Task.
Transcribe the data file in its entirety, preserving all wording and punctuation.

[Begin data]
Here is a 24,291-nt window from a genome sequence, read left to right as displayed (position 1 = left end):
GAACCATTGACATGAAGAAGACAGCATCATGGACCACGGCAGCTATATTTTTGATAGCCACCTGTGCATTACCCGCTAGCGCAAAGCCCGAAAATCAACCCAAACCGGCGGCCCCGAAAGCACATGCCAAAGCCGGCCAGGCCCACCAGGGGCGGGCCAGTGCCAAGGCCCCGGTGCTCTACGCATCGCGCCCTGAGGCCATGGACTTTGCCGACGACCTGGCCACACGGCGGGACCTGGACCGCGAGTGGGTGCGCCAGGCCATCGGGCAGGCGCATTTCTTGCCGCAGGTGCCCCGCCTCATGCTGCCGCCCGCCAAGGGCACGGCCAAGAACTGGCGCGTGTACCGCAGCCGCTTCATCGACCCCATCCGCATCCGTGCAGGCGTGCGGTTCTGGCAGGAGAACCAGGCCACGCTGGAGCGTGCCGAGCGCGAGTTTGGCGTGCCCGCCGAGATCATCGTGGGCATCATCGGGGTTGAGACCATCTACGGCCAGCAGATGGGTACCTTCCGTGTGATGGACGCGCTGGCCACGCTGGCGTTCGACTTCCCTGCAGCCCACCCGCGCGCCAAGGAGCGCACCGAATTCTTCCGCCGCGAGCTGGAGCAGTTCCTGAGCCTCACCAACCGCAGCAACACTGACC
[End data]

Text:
Here is a 24,291-nt window from a genome sequence, read left to right as displayed (position 1 = left end):
GAACCATTGACATGAAGAAGACAGCATCATGGACCACGGCAGCTATATTTTTGATAGCCACCTGTGCATTACCCGCTAGCGCAAAGCCCGAAAATCAACCCAAACCGGCGGCCCCGAAAGCACATGCCAAAGCCGGCCAGGCCCACCAGGGGCGGGCCAGTGCCAAGGCCCCGGTGCTCTACGCATCGCGCCCTGAGGCCATGGACTTTGCCGACGACCTGGCCACACGGCGGGACCTGGACCGCGAGTGGGTGCGCCAGGCCATCGGGCAGGCGCATTTCTTGCCGCAGGTGCCCCGCCTCATGCTGCCGCCCGCCAAGGGCACGGCCAAGAACTGGCGCGTGTACCGCAGCCGCTTCATCGACCCCATCCGCATCCGTGCAGGCGTGCGGTTCTGGCAGGAGAACCAGGCCACGCTGGAGCGTGCCGAGCGCGAGTTTGGCGTGCCCGCCGAGATCATCGTGGGCATCATCGGGGTTGAGACCATCTACGGCCAGCAGATGGGTACCTTCCGTGTGATGGACGCGCTGGCCACGCTGGCGTTCGACTTCCCTGCAGCCCACCCGCGCGCCAAGGAGCGCACCGAATTCTTCCGCCGCGAGCTGGAGCAGTTCCTGAGCCTCACCAACCGCAGCAACACTGACC